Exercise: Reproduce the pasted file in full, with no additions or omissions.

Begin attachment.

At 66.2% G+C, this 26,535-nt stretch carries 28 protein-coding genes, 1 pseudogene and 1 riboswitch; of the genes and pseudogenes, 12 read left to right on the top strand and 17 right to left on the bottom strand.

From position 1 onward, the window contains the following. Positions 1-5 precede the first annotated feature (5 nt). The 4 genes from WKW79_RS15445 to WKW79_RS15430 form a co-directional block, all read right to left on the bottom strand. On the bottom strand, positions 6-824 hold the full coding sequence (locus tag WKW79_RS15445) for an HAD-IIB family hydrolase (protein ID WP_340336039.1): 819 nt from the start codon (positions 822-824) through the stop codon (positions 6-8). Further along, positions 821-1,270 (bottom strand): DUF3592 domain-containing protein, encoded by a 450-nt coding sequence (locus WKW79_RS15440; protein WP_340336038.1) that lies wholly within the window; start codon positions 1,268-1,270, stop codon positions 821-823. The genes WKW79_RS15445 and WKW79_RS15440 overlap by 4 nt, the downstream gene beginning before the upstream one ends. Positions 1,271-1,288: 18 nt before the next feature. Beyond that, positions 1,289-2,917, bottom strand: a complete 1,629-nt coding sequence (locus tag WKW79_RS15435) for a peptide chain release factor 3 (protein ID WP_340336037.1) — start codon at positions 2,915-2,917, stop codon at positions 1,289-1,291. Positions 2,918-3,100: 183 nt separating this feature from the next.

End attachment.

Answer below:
At 66.2% G+C, this 26,535-nt stretch carries 28 protein-coding genes, 1 pseudogene and 1 riboswitch; of the genes and pseudogenes, 12 read left to right on the top strand and 17 right to left on the bottom strand.

From position 1 onward, the window contains the following. Positions 1-5 precede the first annotated feature (5 nt). The 4 genes from WKW79_RS15445 to WKW79_RS15430 form a co-directional block, all read right to left on the bottom strand. On the bottom strand, positions 6-824 hold the full coding sequence (locus tag WKW79_RS15445) for an HAD-IIB family hydrolase (protein ID WP_340336039.1): 819 nt from the start codon (positions 822-824) through the stop codon (positions 6-8). Further along, positions 821-1,270 (bottom strand): DUF3592 domain-containing protein, encoded by a 450-nt coding sequence (locus WKW79_RS15440; protein WP_340336038.1) that lies wholly within the window; start codon positions 1,268-1,270, stop codon positions 821-823. The genes WKW79_RS15445 and WKW79_RS15440 overlap by 4 nt, the downstream gene beginning before the upstream one ends. Positions 1,271-1,288: 18 nt before the next feature. Beyond that, positions 1,289-2,917, bottom strand: a complete 1,629-nt coding sequence (locus tag WKW79_RS15435) for a peptide chain release factor 3 (protein ID WP_340336037.1) — start codon at positions 2,915-2,917, stop codon at positions 1,289-1,291. Positions 2,918-3,100: 183 nt separating this feature from the next.